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article imageInquiry into 2009 BC Sockeye salmon collapse is underway

By Stephanie Dearing     Mar 26, 2010 in Environment
Hearings for the inquiry looking into the collapse of the Fraser River Sockeye salmon fishery in 2009 got underway this week in Vancouver, British Columbia.
Vancouver, B.C. - Last year the Department of Fisheries and Oceans (DFO) predicted 2009 would be a stellar year for Sockeye salmon, saying it expected 10 million sockeye to return. Barely one million returned, prompting calls for an inquiry into the collapse of the important fishery. After the DFO refused to take action over the collapse, the Harper government announced the Cohen Commission to investigate the collapse. A first report is expected sometime in August. Headed by Bruce Cohen, the inquiry is hearing from environmental groups, Aboriginals, fishermen and members of the public.
Salmon farmers have also applied for a chance to present to the inquiry. Head of the BC Salmon Farmers' Association (BCSFA), Mary Ellen Walling told press "Perhaps more than any other industry, the salmon farmers understand the importance of a healthy, productive ocean. Wild salmon stocks are of critical importance to both BC’s environment and way of life. It’s important that this commission look at all the issues that are affecting the wild populations.”
The inquiry began hearing testimony from people with standing on March 23, and depositions may continue until March 26th. The hearings are open to the public, and members of the public may make submissions this month.
It is anticipated that a large part of the testimony presented during the inquiry will involve the issue of farmed salmon. Many people have linked the onset of salmon farming, which occured around 20 years ago in BC, to the apparently concurrent decline of wild salmon. Salmon farmers attribute the decline of pacific salmon to climate change, freshwater habitat destruction and overfishing.
Earlier this month, the DFO issued an outlook for British Columbia's 2010 salmon runs, including Sockeye salmon, and the forecast is not good. The DFO has predicted most of BC's salmon are in trouble, with only 29 stock groups out of 88 being okay. It is not known if that forecast took into account this winter's low precipitation levels, which are expected to have a very strong negative impact on this year's salmon run.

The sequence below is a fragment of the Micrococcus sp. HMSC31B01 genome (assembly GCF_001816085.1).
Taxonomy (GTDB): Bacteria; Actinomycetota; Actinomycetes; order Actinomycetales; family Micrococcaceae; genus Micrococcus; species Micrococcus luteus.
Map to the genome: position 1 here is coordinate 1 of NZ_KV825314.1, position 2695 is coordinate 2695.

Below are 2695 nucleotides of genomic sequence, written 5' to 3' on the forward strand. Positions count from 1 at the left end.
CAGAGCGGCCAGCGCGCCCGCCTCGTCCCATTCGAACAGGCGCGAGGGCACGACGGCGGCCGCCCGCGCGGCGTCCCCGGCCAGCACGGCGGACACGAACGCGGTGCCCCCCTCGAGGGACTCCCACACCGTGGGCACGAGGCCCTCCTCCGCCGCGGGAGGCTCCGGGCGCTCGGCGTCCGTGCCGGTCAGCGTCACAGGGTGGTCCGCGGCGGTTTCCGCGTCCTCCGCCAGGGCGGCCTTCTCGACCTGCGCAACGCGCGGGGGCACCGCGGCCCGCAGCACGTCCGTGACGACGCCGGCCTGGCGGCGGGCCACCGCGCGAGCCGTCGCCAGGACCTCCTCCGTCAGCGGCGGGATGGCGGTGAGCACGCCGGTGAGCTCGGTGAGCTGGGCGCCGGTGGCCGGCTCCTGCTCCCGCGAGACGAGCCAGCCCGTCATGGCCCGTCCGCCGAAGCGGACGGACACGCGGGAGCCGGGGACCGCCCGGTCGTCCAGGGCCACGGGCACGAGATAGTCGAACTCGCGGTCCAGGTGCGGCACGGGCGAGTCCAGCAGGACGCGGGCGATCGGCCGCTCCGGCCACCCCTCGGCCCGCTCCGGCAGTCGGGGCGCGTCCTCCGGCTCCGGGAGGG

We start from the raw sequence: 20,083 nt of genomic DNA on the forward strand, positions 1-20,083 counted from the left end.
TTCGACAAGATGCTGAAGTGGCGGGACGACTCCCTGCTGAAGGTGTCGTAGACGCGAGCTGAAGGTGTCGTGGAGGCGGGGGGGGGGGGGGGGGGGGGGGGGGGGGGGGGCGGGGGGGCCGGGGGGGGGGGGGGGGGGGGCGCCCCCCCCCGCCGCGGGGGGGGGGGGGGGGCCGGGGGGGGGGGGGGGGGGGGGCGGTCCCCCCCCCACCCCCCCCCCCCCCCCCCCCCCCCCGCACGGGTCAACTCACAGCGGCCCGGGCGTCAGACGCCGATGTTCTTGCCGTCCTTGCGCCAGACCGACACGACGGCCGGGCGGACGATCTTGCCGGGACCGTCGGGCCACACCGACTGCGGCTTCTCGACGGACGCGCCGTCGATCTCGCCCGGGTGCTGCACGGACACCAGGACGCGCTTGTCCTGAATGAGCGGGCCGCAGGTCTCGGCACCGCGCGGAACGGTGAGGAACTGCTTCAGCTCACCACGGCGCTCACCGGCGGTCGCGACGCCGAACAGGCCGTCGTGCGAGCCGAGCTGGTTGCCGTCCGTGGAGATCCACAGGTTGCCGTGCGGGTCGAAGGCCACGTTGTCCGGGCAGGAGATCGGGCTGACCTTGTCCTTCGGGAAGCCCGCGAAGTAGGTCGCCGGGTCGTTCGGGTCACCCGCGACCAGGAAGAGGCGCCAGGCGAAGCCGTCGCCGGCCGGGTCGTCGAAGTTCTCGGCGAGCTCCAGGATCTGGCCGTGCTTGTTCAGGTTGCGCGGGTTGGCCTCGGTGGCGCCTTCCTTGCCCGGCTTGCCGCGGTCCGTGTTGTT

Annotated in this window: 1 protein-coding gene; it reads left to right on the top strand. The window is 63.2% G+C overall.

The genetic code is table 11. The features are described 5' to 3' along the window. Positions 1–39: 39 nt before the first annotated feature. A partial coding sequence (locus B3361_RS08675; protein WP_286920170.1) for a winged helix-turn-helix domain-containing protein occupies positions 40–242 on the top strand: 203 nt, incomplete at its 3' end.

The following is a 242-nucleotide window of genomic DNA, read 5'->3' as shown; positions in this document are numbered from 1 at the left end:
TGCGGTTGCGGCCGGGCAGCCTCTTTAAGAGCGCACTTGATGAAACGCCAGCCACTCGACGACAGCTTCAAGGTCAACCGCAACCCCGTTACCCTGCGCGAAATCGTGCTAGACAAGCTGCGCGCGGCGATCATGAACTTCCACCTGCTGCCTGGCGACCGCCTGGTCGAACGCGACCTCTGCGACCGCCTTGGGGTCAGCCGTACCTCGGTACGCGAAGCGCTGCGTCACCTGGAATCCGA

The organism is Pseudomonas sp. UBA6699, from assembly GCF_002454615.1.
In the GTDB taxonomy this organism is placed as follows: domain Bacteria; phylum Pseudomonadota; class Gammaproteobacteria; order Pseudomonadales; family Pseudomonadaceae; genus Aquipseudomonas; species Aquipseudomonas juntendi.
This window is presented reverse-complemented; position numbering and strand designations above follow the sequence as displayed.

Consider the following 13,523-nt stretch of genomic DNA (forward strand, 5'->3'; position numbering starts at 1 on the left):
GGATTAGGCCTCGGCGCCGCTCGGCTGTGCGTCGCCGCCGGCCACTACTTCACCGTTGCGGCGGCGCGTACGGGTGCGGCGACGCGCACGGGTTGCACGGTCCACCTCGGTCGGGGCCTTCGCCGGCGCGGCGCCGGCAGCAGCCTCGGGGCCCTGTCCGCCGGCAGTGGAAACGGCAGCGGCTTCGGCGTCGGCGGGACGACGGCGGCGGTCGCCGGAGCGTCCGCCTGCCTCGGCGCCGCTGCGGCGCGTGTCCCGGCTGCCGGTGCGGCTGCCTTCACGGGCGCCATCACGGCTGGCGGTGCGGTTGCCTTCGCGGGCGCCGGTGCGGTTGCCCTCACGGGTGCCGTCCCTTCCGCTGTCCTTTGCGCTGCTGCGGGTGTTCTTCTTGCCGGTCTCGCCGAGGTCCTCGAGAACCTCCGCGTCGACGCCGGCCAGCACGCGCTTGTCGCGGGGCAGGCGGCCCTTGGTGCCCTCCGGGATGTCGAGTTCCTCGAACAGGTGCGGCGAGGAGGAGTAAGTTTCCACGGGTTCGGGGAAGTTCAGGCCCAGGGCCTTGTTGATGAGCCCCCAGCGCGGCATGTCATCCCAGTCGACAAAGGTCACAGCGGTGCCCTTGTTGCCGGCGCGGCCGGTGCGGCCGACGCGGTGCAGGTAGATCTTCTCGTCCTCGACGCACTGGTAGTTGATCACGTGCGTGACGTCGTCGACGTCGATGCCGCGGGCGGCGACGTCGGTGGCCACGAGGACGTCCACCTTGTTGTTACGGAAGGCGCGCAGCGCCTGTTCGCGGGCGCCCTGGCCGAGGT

Some people allege last year's Sockeye collapse has created hunger for some First Nation communities who rely on the fish for food and income. Many BC First Nation communities have their access to salmon fisheries protected by treaty rights, where treaties have been successfully negotiated, but the collapse of the Sockeye fishery meant restrictions on catch were imposed.
Treaty negotiations between BC First Nations and the federal government that involve salmon have been put on hold pending the conclusion of the Cohen Commission.
During the Vancouver 2010 Winter Olympics, several First Nation Chiefs fasted to draw attention to the impact of Norwegian salmon farms on wild salmon.
Some First Nations people believe the Cohen Commission is a waste of time, pointing to four previous inquiries into dwindling salmon stocks in British Columbia over the past 20 year. Some say an existing Pacific salmon conservation policy, drafted by the DFO in 2005, would protect salmon stocks -- if only the federal government would fund allow the DFO to act on the policy.
Others, however, are critical of the DFO, saying the government agency is not upholding already existing laws. One activist who has lobbied long and hard for a fair application of the legislation has been biologist Alexandra Morton. Dr. Morton called for the resignation of DFO's Minister Gail Shea last year in an open letter. Morton concluded her letter saying "Minster Shea, you have failed us in your response to the collapse of earth's largest sockeye salmon run and this is not all right with British Columbia." The biologist has been a staunch advocate on behalf of wild Pacific salmon for years, and has been one of several scientists who have linked sea lice from farmed salmon to the decline of wild salmon stocks. Morton has alleged that the DFO does not enforce the Fisheries Act when salmon farmers violate the Act.
The province gathers information on the prevalence of sea lice and fish diseases from the aquaculture industry, but it has refused to release that information. Earlier this month, the Office of the Information & Privacy Commissioner of BC ruled that the government of BC has no reason to withhold data collected from salmon farms about the prevalence of sea lice.
Morton has planned a 500 km walk she calls the Get Out Migration, to ask for federal and provincial protection of wild salmon.
Dr. Morton will be awarded an honorary Doctoral Degree in Science from Simon Fraser University this year.
More about Salmon, Fraser river sockeye, Hearing into salmon fishery, Alexandra morton, Gail shea
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